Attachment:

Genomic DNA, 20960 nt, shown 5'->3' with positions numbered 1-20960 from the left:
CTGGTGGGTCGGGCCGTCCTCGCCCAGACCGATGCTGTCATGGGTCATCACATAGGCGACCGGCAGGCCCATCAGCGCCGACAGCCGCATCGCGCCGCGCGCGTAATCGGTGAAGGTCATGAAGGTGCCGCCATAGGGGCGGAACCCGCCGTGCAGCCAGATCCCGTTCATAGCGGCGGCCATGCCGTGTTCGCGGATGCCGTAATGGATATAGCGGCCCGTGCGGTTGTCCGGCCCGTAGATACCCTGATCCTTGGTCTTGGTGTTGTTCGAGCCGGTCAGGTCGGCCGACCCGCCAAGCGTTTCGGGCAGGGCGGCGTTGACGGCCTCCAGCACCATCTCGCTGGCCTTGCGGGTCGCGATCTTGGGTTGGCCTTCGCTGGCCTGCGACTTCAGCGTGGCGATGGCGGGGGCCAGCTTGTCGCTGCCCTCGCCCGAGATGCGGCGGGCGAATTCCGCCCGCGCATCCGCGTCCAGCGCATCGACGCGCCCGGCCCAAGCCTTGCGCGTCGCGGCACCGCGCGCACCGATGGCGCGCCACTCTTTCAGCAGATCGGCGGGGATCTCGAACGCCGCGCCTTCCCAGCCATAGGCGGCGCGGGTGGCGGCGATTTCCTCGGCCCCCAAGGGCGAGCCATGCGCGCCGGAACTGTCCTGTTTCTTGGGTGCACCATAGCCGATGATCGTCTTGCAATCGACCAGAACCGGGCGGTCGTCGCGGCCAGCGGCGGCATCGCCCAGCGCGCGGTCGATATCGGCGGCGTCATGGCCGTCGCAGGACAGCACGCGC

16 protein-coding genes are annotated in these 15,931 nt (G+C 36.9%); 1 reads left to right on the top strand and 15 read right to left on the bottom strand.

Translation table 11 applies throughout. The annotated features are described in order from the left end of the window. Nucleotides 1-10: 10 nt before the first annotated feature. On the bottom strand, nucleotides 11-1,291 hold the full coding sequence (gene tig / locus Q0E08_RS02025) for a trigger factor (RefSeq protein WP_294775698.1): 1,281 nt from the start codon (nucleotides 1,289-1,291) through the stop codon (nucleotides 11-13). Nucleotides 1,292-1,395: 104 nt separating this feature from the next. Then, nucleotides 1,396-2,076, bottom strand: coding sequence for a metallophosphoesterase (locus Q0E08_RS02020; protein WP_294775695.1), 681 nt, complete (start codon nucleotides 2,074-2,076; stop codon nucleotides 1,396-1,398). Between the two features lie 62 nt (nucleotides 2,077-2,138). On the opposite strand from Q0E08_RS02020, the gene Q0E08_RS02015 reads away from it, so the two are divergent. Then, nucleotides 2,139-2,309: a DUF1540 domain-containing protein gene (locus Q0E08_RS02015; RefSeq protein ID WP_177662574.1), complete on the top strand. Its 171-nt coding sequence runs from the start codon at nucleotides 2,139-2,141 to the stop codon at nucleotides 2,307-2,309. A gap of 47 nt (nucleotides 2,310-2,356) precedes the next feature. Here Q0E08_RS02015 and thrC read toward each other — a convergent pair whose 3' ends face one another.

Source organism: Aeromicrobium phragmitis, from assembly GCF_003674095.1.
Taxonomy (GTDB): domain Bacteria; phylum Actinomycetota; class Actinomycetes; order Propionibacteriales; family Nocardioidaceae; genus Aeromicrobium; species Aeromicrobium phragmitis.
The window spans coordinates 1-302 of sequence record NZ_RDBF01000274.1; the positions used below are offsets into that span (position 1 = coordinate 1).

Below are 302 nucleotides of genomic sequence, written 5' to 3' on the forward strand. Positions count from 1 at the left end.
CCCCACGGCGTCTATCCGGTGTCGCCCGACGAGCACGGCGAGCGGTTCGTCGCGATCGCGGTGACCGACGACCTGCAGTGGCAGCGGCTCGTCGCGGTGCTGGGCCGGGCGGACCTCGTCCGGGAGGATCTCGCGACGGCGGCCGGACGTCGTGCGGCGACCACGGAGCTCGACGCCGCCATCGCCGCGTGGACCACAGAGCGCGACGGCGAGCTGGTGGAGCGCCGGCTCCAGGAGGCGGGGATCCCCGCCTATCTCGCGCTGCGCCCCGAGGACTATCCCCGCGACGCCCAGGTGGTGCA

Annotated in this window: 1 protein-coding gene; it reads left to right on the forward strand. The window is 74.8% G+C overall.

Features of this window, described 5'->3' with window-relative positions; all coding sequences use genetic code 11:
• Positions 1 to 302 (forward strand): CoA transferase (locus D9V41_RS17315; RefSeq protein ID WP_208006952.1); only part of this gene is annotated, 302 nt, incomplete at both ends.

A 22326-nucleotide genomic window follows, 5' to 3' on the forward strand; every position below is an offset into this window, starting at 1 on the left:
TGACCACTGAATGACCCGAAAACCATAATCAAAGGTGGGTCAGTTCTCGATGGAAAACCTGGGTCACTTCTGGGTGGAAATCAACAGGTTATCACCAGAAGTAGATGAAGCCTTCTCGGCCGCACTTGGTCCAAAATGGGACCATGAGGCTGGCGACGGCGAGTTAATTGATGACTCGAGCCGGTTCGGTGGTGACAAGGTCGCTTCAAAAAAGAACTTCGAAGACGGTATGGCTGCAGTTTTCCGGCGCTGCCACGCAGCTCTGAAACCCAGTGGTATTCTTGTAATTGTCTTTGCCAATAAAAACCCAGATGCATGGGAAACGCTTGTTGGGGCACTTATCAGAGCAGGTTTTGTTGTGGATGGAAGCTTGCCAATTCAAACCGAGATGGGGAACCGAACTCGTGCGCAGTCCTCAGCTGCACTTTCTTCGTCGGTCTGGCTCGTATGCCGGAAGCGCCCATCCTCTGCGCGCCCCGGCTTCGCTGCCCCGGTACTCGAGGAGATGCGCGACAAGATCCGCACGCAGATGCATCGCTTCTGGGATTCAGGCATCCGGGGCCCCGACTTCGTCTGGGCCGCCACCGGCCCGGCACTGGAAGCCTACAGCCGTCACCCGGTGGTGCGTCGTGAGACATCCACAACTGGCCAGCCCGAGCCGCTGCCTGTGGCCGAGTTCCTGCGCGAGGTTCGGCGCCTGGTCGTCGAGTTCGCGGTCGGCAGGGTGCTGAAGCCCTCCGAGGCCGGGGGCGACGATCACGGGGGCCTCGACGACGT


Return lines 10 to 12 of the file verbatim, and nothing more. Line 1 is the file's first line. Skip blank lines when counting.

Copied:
Annotated in this window: 1 protein-coding gene; it reads left to right on the forward strand. The window is 74.8% G+C overall.

Features of this window, described 5'->3' with window-relative positions; all coding sequences use genetic code 11:
• Positions 1 to 302 (forward strand): CoA transferase (locus D9V41_RS17315; RefSeq protein ID WP_208006952.1); only part of this gene is annotated, 302 nt, incomplete at both ends.